I’ve played enough X-Wing to know that dice are evil. They are not to be trusted. They will fill you with false hope on rolls that don’t matter only to betray on rolls that do. I should be used to this by now. It should cause me no strife. And yet today I was ready to fling the damn things across the store for their sins.
There’s a fairly large contingent of gamers who will have nothing to do with dice. They want their games decides by strategy and skill, not by luck. They want their actions determined by their own decisions, not what some pips tell them. For them, Monopoly is the greatest crime against gaming imaginable, with Risk a close second.
But with things like miniatures, you need some kind of resolution mechanic that represents how even the best laid plans can go wrong. In battle, there is such a thing as luck. And besides, it would be a boring game if the ships all did the same damage and had the same defense every turn. You might as well just look at the lists before the game, tally up stats, and declare a winner.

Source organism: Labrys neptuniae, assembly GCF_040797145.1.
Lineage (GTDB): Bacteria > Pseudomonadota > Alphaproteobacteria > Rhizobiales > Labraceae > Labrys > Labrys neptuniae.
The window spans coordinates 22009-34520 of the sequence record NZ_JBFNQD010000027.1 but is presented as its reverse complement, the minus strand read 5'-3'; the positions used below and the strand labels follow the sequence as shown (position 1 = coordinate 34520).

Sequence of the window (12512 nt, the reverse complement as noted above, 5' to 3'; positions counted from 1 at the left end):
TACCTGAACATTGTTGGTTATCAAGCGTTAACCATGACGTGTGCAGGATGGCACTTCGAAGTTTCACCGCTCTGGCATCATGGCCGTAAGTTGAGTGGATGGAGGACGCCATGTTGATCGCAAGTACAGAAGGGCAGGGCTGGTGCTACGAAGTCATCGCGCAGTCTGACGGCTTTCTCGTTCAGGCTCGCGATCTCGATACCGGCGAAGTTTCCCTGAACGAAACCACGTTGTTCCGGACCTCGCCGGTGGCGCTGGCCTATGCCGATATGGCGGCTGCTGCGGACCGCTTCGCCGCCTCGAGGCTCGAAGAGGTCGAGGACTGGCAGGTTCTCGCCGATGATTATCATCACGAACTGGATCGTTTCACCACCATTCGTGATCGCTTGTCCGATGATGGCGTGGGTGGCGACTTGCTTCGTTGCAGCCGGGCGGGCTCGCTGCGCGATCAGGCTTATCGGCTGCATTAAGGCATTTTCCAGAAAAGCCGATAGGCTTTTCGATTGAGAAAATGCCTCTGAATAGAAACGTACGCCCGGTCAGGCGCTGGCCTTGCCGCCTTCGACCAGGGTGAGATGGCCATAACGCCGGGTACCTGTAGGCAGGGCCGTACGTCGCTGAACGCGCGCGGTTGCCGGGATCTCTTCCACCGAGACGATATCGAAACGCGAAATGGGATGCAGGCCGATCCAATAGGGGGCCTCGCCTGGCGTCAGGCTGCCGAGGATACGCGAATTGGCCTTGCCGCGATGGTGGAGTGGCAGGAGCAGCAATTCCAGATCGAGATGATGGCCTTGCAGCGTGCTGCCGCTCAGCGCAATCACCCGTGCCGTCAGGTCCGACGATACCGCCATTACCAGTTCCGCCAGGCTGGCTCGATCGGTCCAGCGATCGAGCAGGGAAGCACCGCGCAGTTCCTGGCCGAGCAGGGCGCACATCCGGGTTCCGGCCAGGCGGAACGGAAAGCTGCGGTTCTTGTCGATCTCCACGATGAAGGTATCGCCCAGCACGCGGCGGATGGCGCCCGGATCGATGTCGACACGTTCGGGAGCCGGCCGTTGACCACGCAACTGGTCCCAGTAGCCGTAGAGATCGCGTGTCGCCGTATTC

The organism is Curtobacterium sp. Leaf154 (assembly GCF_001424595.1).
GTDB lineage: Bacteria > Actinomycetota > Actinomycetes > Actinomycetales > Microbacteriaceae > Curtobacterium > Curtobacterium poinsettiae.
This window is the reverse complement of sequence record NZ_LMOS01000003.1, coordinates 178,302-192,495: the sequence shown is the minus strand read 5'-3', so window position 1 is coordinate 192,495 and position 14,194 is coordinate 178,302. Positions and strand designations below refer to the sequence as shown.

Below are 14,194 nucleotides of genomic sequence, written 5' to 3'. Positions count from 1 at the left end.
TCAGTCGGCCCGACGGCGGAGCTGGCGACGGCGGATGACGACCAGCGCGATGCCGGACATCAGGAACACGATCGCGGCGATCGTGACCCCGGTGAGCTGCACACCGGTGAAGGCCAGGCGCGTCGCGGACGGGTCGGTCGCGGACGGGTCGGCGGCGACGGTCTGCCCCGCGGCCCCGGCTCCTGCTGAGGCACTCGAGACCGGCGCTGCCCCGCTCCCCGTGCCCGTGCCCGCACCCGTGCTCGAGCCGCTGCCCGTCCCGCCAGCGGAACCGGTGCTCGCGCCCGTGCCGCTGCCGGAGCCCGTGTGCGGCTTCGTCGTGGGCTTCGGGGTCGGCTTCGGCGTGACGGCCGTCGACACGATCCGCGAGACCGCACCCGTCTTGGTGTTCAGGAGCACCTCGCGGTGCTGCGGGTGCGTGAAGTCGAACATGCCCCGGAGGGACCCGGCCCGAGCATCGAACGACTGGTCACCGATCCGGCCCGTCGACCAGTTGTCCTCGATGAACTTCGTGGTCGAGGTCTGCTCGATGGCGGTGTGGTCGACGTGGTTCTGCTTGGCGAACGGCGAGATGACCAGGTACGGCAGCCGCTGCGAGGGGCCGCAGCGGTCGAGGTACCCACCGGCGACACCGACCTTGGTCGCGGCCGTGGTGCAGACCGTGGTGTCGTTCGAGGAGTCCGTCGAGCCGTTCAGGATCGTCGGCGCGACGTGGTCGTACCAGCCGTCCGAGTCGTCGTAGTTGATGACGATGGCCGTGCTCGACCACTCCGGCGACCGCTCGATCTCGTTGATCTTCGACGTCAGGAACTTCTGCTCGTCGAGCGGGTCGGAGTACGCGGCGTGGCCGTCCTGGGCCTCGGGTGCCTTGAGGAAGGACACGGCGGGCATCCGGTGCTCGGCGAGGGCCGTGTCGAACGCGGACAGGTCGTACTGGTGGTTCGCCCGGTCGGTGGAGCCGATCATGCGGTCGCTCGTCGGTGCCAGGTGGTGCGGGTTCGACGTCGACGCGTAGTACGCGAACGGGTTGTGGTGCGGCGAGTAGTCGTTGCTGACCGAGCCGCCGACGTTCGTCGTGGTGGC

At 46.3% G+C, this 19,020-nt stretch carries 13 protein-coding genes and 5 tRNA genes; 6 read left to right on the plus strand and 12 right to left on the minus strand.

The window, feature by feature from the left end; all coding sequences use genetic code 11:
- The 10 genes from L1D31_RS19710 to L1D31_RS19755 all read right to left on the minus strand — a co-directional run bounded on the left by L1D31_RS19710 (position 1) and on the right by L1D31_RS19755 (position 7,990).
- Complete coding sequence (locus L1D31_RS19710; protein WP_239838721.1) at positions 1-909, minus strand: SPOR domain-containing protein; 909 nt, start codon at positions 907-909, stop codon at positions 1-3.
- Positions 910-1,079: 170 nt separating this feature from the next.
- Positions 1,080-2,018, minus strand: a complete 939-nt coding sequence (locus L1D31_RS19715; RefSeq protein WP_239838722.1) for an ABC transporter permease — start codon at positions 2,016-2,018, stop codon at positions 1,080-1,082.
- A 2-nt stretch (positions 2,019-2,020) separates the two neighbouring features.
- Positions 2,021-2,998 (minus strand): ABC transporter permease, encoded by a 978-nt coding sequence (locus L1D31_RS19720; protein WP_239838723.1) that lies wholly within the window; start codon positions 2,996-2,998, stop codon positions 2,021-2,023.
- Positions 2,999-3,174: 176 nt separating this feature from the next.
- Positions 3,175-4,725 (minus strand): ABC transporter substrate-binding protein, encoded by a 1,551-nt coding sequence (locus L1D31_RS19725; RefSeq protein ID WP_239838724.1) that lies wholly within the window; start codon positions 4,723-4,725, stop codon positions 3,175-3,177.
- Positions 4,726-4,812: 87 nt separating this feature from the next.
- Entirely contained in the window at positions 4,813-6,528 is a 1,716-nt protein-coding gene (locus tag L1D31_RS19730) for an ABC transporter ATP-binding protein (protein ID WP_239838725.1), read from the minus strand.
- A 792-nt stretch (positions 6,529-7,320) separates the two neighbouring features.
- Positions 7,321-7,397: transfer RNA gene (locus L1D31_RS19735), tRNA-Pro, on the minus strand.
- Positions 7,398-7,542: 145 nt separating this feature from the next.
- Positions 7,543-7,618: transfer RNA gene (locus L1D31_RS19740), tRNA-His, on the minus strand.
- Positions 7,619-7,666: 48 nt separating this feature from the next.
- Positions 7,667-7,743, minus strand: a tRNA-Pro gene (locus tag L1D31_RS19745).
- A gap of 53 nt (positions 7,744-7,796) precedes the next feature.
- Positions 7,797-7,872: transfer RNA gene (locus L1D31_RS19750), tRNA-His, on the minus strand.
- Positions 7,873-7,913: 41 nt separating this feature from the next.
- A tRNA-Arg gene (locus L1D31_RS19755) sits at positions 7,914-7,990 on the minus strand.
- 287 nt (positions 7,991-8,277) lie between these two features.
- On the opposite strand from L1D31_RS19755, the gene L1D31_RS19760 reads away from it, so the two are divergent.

Of course, a good game with dice will give you ways to add, subtract, manipulate and mitigate the dice and their results. X-Wing has all sorts of things like that: adding attack dice if you’re close, adding defense dice if you’re far away, abilities that let you re-roll or alter dice. It’s a pretty dizzying variety of options actually, but they’re essential if the game is going to be competitive.
The game knows the dice are evil, even if I occasionally forget.